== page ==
Williams Syndrome.  So, like so many others, we went without sleep for
many months and she cried almost nonstop. I remember some mornings, my
husband would find both Danielle and me crying!  Somewhere between 6 and
10 months, she became a happier and a bit better sleeper. We have done
the usual doctors appointments and have many hurdles.  Danielle’s
cardiologist said her case was one of the worse she had seen and be
prepared for her to need a heart and/or lung transplant. This year she
officially went from “severe” to “mild”!  Overall,she is one healthy
girl!  She is your typical Williams child. We all adore our daughter (
officially adopted August 2011)!  She reaches her milestones later than
her peers, but when she does, look out!
May 7th, 2010, I delievered a healthy, full term baby Eloise. At her
one month check up a heart murmur was detected. Eloise was rushed by
ambulance to USA Womens and Childrens Hospital for an EKG which revealed
a mild ventricular septum defect with a mild supravalvular pulmonary
stenosis. Our cardiologist was confident in her mild heart defects’
ability to heal on their own and her ablilty to live a normal life while
keeping an eye on her heart. 6 months later Eloise’s heart had almost
completely healed on its own:) However her reflux was getting
unbearable, her crankiness and light sleeping weren’t subsiding, and she
was not hitting milestones. All of these things on their own wouldn’t
cause me to be alarmed, and each was being treated individually (to no
avail). But I had a gut feeling that all
of these had to add up to something, and I was on mission to discover
what it was. Testing, doctors, all couldn’t give me an answer and we
began to work with Alabama Early Intervention to treat her developmental
delays. Just after Eloise’s first birthday, finally, after her MRI
showed nothing abnormal, our neurologist suggested that Eloise had the
facial features of a patient with Williams Syndrome. And that was it. We
of course googled, Web MD’d, and didn’t need any geneticist to tell us
what we knew to be true. After the FISH test and blood work, it was
official. I have to say that my reaction was peaceful. I was incredibly
thankful to finally have an answer, and that our answer was that Eloise
would be a) atypically sweet, b)possibly living with us forever:) !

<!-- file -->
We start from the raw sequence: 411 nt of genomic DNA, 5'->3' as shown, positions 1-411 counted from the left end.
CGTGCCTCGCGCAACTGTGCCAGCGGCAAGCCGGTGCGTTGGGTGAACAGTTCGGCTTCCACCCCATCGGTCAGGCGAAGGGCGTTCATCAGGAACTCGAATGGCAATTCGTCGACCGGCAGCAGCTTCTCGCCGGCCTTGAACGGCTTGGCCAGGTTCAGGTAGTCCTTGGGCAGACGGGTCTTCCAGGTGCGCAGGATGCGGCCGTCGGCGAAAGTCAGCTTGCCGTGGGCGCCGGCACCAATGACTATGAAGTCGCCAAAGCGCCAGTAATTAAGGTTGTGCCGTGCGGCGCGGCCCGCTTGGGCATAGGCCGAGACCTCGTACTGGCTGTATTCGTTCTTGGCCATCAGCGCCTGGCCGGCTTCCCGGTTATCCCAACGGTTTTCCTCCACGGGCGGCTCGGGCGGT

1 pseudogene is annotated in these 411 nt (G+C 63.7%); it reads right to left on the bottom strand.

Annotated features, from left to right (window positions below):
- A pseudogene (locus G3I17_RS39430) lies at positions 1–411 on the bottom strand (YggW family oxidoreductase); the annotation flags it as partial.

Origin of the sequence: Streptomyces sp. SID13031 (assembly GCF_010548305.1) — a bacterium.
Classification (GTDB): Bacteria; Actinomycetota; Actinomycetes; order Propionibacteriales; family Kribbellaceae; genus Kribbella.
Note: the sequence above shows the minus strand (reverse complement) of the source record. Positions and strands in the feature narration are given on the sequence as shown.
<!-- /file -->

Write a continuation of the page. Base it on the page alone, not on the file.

c)probably very musical and d) sweet, sweet, sweet!. We are blessed that
Eloise has not had more problems, and are working diligently to help
her overcome the odds against her with OT, PT, and Speech Therapy. One
of the biggest surprises was the vast amount support I have found for
Williams Syndrome. I truly feel a part of a large family; one that is
loving, and that I feel blessed to be part of despite how we got here.
As a newly staying-at-home-mom, one of my part-time jobs has become
raising awareness. I am thankful for all of you and look forward to
meeting you and pressing on to help our sweet boys and girls…..You all

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Sharee’s Quest

The Heart of Sharee was published in the Douglas Enterprise on Feburary 10, 2010.
It was the 6 month aniversary of her death, and the day of her Papa’s Birthday, my Daddy, and Lancelot’s Papa.
Sharee was my niece not by blood, but by heart. She loved, and fought her way through life. Teaching all of us,
that as long as you have breath your alive… Life the everyday things are a gift to enjoyed.
She also taught me being a Miracle, was not so fun for the person. She knew God gave her strength to fight through surgeries,
yet why had he not made her like everybody else….
She was such a dainty little doll, she brought joy to all our lives.
She was 5 years old when Lancelot was born. Her life helped prepare me. My brother and sister-in-law could help me through
the diagnosis no parent wants to here. Everyday she is missed, but everyday we celebrate knowing she is waiting for us in Heaven.